Hard To Believe

Hard To Believe

Gilbert N. Kahn is a professor of Political Science at Kean University.

Just when you think matters could not get worse, sure enough things get worse.  The Middle East seems to be exploding and imploding from a number of directions and certainly for both the U.S. and Israel there are some very difficult choices. Curiously, in this instance it seems that the policy options for the U.S. are far more complicated than they are for Israel; although surely in an existential way, Israel is in a potentially far more precarious situation than the U.S.

First, it now appears that this is really a case of Hobson’s choice. Would you rather deal with a Syrian Government which apparently has no impunities in attacking its own people by using sarin gas to keep them under control; or would you rather deal with an Egyptian Government which overthrows a democratically elected Government and then proceeds to slaughter hundreds of people who objected to a military take-over of the democratic—albeit religiously fanatical—Islamic regime?

Add to this week’s crises, over the past 48 hours Israel now appears to be facing a revitalized Hezbollah which is under pressure and siege in Syria as they try to intercede or interfere—depending on your perspective—in the civil war continuing unabated now for almost three years.  Hezbollah’s use of Katyusha rockets launched apparently indiscriminately against Israel—presumably trying to bait Israel into retaliating and thus creating a unifying diversionary tactic in the midst of the Syrian chaos—looks so far to have not elicited the response from Israel for which it had hoped. At this point, Israel has only responded in kind from the air. As long as no Israeli falls into the hands of Hezbollah or the missiles score a major hit in Israel, there is virtually no likelihood that Israel will bite the bullet and reengage Hezbollah.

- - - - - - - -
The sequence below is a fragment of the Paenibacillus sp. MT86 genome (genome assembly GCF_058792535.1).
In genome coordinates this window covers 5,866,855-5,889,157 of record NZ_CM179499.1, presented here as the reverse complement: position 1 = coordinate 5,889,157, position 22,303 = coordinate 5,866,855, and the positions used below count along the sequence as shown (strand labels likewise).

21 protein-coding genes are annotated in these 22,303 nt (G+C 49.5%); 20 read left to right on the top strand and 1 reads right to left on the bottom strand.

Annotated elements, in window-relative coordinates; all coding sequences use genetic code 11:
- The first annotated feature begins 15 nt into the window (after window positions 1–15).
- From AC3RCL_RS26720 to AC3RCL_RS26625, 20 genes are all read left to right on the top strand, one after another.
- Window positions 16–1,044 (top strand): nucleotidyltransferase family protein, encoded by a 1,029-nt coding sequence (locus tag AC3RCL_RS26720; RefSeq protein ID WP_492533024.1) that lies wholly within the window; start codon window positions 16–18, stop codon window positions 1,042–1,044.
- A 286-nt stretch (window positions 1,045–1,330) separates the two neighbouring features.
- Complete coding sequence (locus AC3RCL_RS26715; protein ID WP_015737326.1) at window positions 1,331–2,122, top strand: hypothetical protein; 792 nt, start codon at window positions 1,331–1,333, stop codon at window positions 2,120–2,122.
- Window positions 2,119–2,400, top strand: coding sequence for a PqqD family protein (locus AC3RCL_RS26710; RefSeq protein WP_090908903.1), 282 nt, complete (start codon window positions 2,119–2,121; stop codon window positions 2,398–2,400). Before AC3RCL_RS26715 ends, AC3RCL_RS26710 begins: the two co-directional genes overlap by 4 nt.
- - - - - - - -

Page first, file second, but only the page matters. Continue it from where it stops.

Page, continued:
For Israel living next door to all this chaos, the choice is rather basic. Give us safe and secure borders and you can carry on your internecine fights without Israel voicing an objection or making a value judgment or political/military move. Israel can do nothing about the tragic loss of life in both countries, but as the leader of the Israeli Government which is unfortunate enough to live next door to these lunatic regimes, the human suffering to once again the world is witnessing and not responding is depressing and eye-opening.

The United States has never appeared so totally powerless as it watches the slaughter. No one should assume that this is the first human tragedy which has remained unanswered, but unlike Rwanda, Sudan, and Cambodia these were not events which a significant effect on the U.S.  In the case of the Holocaust where the world stood idly by as 6 million largely European Jews were led to the slaughter by the Nazis, Jews were never more than an incidental concern to most Europeans.

In the current conflict, the U.S. has no real ally to rely on or to whom to turn to facilitate some form of creative response to all the human carnage. This is not the President’s fault, it is the role of the U.S. in today’s world.

When Iranians were killing Iraqis in the 1980’s no one paid much heed to that slaughter. The same would be the case for both Egypt and Syria were it not for the potential use of CBW weapons and the economic consequences given the remaining Western dependency on Middle Eastern oil. The U.N. can do nothing practical except posture and wring its hands.  As the Saudi concerns rise so do those in Washington; as Israel’s anxiety over the consequences in Iran escalates, so does the White House get nervous; and as radical Islamic forces continue to grow and manage regimes, the West begins to tremble as it watches history potentially facing another religious war.

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